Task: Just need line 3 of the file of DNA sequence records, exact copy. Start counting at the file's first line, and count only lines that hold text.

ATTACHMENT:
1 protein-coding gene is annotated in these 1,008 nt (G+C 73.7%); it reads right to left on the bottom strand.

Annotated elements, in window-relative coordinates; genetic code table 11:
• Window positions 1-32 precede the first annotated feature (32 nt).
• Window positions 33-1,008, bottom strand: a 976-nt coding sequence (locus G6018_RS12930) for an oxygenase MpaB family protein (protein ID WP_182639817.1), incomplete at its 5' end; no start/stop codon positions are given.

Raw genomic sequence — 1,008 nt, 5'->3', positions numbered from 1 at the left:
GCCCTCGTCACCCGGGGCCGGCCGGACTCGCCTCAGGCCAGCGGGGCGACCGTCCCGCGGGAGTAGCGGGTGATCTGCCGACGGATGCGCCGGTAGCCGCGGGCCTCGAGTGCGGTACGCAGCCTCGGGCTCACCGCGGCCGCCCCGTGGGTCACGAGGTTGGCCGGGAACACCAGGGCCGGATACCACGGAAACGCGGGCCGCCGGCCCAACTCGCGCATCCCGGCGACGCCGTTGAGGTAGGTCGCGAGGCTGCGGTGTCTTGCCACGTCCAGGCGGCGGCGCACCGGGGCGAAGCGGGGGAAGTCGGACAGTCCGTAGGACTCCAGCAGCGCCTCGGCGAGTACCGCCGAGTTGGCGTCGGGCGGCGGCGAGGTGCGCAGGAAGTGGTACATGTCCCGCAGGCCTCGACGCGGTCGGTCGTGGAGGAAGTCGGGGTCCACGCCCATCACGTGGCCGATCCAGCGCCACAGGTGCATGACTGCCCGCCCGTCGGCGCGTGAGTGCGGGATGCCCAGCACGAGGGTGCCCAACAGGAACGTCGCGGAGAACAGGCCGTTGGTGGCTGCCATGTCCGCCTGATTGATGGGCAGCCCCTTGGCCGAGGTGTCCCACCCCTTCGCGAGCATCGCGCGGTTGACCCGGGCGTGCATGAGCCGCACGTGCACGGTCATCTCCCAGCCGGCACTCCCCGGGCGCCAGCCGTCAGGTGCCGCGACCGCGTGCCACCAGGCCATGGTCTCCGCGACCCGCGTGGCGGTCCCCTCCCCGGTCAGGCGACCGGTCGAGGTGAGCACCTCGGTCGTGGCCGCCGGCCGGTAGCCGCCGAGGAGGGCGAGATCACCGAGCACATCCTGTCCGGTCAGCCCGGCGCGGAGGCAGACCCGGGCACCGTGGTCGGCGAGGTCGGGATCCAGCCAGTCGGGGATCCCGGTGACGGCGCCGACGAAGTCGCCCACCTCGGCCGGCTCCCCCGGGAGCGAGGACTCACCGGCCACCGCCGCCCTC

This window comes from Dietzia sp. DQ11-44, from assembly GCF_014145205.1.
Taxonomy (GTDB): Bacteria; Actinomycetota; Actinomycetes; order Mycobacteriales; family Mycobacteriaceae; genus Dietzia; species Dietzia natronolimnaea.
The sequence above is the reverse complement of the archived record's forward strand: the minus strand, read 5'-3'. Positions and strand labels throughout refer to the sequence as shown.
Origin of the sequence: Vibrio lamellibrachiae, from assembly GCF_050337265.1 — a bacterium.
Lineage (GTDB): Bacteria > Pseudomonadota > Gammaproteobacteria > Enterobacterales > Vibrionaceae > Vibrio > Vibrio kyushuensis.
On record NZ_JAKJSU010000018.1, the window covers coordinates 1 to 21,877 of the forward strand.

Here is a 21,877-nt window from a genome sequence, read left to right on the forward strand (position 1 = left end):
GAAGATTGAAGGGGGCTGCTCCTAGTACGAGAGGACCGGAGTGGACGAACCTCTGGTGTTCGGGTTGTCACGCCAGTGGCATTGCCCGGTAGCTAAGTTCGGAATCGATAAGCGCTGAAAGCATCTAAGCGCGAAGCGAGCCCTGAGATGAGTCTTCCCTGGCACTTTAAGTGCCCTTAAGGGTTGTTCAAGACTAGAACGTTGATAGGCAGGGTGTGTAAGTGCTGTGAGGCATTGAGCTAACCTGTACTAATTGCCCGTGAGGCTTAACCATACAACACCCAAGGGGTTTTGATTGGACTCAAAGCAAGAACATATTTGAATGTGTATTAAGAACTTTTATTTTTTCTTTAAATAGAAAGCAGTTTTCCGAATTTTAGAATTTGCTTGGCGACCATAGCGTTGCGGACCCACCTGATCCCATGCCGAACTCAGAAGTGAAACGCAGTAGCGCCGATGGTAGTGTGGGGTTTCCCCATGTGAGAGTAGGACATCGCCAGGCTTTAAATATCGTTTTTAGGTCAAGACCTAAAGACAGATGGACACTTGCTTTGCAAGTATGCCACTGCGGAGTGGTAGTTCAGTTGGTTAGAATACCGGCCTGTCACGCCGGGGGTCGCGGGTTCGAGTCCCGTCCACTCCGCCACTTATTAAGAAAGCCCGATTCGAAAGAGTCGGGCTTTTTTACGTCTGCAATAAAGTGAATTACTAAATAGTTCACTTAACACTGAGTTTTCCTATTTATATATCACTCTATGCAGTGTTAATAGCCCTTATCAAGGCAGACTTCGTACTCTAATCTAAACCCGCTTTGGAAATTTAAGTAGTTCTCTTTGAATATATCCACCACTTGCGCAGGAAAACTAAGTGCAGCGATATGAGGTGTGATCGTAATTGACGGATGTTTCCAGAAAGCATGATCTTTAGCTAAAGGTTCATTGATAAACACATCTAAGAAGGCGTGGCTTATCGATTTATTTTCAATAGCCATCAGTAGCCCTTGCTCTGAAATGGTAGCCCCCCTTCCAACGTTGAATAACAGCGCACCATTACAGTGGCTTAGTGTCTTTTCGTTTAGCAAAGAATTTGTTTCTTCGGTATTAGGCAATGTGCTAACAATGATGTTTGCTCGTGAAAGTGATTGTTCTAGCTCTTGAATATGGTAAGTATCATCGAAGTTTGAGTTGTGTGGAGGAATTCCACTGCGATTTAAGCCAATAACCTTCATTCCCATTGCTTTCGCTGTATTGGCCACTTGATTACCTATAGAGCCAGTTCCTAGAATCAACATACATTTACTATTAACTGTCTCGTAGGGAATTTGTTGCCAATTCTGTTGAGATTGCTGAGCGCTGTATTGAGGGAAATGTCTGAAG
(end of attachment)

• Window positions 1-32 precede the first annotated feature (32 nt).